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How to score International scholarships

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I graduated from Makerere business school in 2013, but I still haven’t found a job due the high unemployment rates in Uganda. Without money, I can’t afford to return to school to upgrade my skills in order to qualify for a better job, so am considering an international scholarship to help me out of my situation. Please give me advice on how to proceed.

Judith Tumushabe

from Bushenyi, Uganda


Dear Judith,

Let’s face it – international education is only a dream to most of us and a luxury enjoyed by the rich, leaving scholarships or bursaries (U.K) as the only way that most students can help finance their international studies without taking on too much debt. Although they are very hard to come by, with planning, research, and careful preparation, you can get scholarships to pay for part, or all, of your international education.

Scholarships for international students are highly competitive, and mostly available at the postgraduate level. Nevertheless, here are some tips and resources to help you identify possible scholarship opportunities.

Bursaries differ a bit from scholarships because the receiver is expected to be employed at the awarding institution for the same duration as the bursary.

A common misconception about scholarships is that they are only available for the smartest students with the highest grades, not true: there are scholarships out there for every type.


Academic Scholarships:

Academic scholarships are also often referred to as merit scholarships, though a merit scholarship can mean anything that has some level of contest to it. These are for the students with high academic scores and typically have the highest payouts and are considered very prestigious as they are often national awards.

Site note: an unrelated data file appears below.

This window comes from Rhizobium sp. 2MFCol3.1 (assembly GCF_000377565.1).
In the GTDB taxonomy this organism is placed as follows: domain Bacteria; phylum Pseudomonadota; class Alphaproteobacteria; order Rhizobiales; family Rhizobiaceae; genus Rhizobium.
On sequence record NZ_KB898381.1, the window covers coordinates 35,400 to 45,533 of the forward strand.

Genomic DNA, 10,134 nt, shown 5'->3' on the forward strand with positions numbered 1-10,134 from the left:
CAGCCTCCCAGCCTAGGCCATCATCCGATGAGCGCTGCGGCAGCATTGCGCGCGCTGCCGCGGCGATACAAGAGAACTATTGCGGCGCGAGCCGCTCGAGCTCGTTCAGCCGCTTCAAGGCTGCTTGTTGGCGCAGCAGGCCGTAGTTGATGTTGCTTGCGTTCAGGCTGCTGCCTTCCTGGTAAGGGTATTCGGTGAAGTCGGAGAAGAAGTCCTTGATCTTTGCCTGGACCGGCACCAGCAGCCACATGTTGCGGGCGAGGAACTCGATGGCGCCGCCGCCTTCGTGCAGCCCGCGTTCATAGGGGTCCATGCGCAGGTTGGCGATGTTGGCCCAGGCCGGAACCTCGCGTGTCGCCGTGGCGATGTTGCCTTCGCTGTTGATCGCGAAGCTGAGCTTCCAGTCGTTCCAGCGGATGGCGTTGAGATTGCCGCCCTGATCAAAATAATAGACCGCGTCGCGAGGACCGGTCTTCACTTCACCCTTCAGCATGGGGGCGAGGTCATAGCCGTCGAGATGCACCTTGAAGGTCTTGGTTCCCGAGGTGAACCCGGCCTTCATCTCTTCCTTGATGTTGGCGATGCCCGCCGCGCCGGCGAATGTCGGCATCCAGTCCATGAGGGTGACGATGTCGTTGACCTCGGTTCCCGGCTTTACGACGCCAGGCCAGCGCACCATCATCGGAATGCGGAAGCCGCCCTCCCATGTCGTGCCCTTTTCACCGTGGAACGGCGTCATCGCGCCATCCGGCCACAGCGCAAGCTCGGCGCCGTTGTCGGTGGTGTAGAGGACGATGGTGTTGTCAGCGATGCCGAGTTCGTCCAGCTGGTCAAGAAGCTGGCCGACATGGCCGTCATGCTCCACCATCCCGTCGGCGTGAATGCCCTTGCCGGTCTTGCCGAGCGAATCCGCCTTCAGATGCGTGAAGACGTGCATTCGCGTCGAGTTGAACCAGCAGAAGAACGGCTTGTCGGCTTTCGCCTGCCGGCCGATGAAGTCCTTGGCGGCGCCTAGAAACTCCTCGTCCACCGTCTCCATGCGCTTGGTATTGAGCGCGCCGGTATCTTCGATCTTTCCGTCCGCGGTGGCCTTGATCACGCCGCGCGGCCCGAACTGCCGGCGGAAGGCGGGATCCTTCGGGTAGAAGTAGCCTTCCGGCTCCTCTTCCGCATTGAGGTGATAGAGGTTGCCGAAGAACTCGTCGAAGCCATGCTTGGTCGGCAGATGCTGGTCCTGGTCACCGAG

Athletic Scholarships

For students with strong academics and physical skills, athletic scholarships are the way to go. There is practically a scholarship for every single sport, from volleyball to football; gymnastics to cheer leading. So, if you excel in anything physical, you should definitely pursue an athletic scholarship.

However, many believe that awarding scholarships based on athletic rather than academic purposes discourages concentration in class to focus on the field for sports.


Scholarships for Minorities

There are also many scholarships for minorities available, for instance people with disabilities, orphans and special social groups. Some of these are general and for all minorities as a collective whole, while others are catered to individual ethnic groups. It is also a good idea to apply for a minority scholarship if you are part or fully of a certain ethnicity. You will get to represent your culture and possibly win money.

Scholarships for Women

As with the scholarships for minorities above, there are also scholarships specifically for women. Since colleges were dominated by men for many years, scholarships have been created for strong, career-minded women that need assistance paying for university expenses. As a female, it is strongly recommended you pursue a scholarship for women. Moreover, scholarships for women are typically available in just about any field.

Creative Scholarships